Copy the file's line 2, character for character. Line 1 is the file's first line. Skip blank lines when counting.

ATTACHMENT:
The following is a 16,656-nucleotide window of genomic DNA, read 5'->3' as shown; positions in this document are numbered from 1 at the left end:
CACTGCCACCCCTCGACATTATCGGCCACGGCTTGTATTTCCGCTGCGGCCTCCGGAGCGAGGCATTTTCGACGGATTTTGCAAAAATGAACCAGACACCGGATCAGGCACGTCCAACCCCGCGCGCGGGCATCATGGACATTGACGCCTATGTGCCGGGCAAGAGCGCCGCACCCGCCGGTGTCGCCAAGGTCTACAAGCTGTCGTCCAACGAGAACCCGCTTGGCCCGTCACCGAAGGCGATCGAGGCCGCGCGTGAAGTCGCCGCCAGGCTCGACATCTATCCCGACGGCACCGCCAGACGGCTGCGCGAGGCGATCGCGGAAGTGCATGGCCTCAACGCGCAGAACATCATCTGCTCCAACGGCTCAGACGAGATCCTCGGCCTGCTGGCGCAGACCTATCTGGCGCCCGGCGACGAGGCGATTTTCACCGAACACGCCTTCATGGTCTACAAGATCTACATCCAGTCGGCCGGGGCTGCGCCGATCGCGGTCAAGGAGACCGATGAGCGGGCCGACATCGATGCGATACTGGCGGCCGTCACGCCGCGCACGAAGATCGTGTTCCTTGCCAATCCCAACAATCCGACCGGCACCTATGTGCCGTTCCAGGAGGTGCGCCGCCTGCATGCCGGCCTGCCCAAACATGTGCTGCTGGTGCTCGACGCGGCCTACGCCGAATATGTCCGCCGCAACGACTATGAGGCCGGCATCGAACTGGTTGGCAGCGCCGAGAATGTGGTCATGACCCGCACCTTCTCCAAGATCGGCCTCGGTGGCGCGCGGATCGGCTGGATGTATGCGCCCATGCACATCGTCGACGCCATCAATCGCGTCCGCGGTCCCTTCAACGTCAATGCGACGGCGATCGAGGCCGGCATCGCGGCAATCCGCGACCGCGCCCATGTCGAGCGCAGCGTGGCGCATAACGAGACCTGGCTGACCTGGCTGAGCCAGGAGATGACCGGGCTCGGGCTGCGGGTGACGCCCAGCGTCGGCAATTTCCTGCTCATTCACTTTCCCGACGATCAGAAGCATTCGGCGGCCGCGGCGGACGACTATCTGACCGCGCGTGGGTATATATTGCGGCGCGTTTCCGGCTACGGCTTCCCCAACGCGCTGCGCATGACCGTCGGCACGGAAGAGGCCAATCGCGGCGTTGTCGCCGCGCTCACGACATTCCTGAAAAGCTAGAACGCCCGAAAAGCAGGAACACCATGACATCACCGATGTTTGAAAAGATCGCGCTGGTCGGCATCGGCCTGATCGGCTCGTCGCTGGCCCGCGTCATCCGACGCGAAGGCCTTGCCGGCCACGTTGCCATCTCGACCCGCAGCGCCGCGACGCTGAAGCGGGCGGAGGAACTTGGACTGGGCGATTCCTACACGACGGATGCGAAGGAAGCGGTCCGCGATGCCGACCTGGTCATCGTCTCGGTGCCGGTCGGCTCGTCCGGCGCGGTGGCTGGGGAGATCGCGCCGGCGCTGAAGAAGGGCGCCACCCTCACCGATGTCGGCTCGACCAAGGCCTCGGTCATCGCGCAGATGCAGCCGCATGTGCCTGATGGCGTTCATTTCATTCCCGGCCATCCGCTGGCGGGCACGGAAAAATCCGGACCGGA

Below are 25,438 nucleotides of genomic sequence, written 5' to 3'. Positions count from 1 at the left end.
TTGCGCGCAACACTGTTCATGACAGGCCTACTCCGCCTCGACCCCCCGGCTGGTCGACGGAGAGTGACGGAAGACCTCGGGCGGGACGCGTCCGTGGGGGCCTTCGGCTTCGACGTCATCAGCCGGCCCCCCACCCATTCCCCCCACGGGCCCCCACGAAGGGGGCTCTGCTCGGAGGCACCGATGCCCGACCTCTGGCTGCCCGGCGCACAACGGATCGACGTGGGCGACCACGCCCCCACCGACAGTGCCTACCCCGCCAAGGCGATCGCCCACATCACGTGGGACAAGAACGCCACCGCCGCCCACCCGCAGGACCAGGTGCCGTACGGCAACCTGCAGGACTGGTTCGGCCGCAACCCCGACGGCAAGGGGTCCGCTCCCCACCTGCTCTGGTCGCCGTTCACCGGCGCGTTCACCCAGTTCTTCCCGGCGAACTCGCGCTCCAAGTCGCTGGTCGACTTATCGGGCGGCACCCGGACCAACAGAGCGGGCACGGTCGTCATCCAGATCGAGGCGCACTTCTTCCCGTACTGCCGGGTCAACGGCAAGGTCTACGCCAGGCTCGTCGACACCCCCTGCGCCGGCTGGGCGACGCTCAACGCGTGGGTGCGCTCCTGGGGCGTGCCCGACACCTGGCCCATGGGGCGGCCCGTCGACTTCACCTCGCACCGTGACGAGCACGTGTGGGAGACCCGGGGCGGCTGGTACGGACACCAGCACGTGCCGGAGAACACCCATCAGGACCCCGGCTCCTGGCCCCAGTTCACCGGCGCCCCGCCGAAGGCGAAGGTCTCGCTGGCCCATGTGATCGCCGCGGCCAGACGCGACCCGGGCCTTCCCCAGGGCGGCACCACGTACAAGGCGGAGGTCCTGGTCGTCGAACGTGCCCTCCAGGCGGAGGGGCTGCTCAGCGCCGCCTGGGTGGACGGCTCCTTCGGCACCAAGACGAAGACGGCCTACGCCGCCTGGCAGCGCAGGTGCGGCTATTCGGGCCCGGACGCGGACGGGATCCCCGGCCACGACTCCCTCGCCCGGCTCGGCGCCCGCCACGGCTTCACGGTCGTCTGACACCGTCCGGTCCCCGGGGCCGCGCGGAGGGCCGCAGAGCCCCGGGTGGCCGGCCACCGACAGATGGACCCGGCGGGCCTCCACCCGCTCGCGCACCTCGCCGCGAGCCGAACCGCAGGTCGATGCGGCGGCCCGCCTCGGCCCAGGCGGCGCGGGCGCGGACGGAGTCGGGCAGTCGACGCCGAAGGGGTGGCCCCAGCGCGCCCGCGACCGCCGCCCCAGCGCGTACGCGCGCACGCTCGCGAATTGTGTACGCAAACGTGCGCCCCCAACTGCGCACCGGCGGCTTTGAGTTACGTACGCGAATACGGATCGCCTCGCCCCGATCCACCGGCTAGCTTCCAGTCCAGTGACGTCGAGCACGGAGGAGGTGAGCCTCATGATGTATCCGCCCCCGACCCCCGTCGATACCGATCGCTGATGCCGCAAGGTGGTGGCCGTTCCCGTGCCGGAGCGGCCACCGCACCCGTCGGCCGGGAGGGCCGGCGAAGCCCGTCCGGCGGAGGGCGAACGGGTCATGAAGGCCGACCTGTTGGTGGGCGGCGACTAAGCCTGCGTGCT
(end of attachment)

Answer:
CACTGCCACCCCTCGACATTATCGGCCACGGCTTGTATTTCCGCTGCGGCCTCCGGAGCGAGGCATTTTCGACGGATTTTGCAAAAATGAACCAGACACCGGATCAGGCACGTCCAACCCCGCGCGCGGGCATCATGGACATTGACGCCTATGTGCCGGGCAAGAGCGCCGCACCCGCCGGTGTCGCCAAGGTCTACAAGCTGTCGTCCAACGAGAACCCGCTTGGCCCGTCACCGAAGGCGATCGAGGCCGCGCGTGAAGTCGCCGCCAGGCTCGACATCTATCCCGACGGCACCGCCAGACGGCTGCGCGAGGCGATCGCGGAAGTGCATGGCCTCAACGCGCAGAACATCATCTGCTCCAACGGCTCAGACGAGATCCTCGGCCTGCTGGCGCAGACCTATCTGGCGCCCGGCGACGAGGCGATTTTCACCGAACACGCCTTCATGGTCTACAAGATCTACATCCAGTCGGCCGGGGCTGCGCCGATCGCGGTCAAGGAGACCGATGAGCGGGCCGACATCGATGCGATACTGGCGGCCGTCACGCCGCGCACGAAGATCGTGTTCCTTGCCAATCCCAACAATCCGACCGGCACCTATGTGCCGTTCCAGGAGGTGCGCCGCCTGCATGCCGGCCTGCCCAAACATGTGCTGCTGGTGCTCGACGCGGCCTACGCCGAATATGTCCGCCGCAACGACTATGAGGCCGGCATCGAACTGGTTGGCAGCGCCGAGAATGTGGTCATGACCCGCACCTTCTCCAAGATCGGCCTCGGTGGCGCGCGGATCGGCTGGATGTATGCGCCCATGCACATCGTCGACGCCATCAATCGCGTCCGCGGTCCCTTCAACGTCAATGCGACGGCGATCGAGGCCGGCATCGCGGCAATCCGCGACCGCGCCCATGTCGAGCGCAGCGTGGCGCATAACGAGACCTGGCTGACCTGGCTGAGCCAGGAGATGACCGGGCTCGGGCTGCGGGTGACGCCCAGCGTCGGCAATTTCCTGCTCATTCACTTTCCCGACGATCAGAAGCATTCGGCGGCCGCGGCGGACGACTATCTGACCGCGCGTGGGTATATATTGCGGCGCGTTTCCGGCTACGGCTTCCCCAACGCGCTGCGCATGACCGTCGGCACGGAAGAGGCCAATCGCGGCGTTGTCGCCGCGCTCACGACATTCCTGAAAAGCTAGAACGCCCGAAAAGCAGGAACACCATGACATCACCGATGTTTGAAAAGATCGCGCTGGTCGGCATCGGCCTGATCGGCTCGTCGCTGGCCCGCGTCATCCGACGCGAAGGCCTTGCCGGCCACGTTGCCATCTCGACCCGCAGCGCCGCGACGCTGAAGCGGGCGGAGGAACTTGGACTGGGCGATTCCTACACGACGGATGCGAAGGAAGCGGTCCGCGATGCCGACCTGGTCATCGTCTCGGTGCCGGTCGGCTCGTCCGGCGCGGTGGCTGGGGAGATCGCGCCGGCGCTGAAGAAGGGCGCCACCCTCACCGATGTCGGCTCGACCAAGGCCTCGGTCATCGCGCAGATGCAGCCGCATGTGCCTGATGGCGTTCATTTCATTCCCGGCCATCCGCTGGCGGGCACGGAAAAATCCGGACCGGA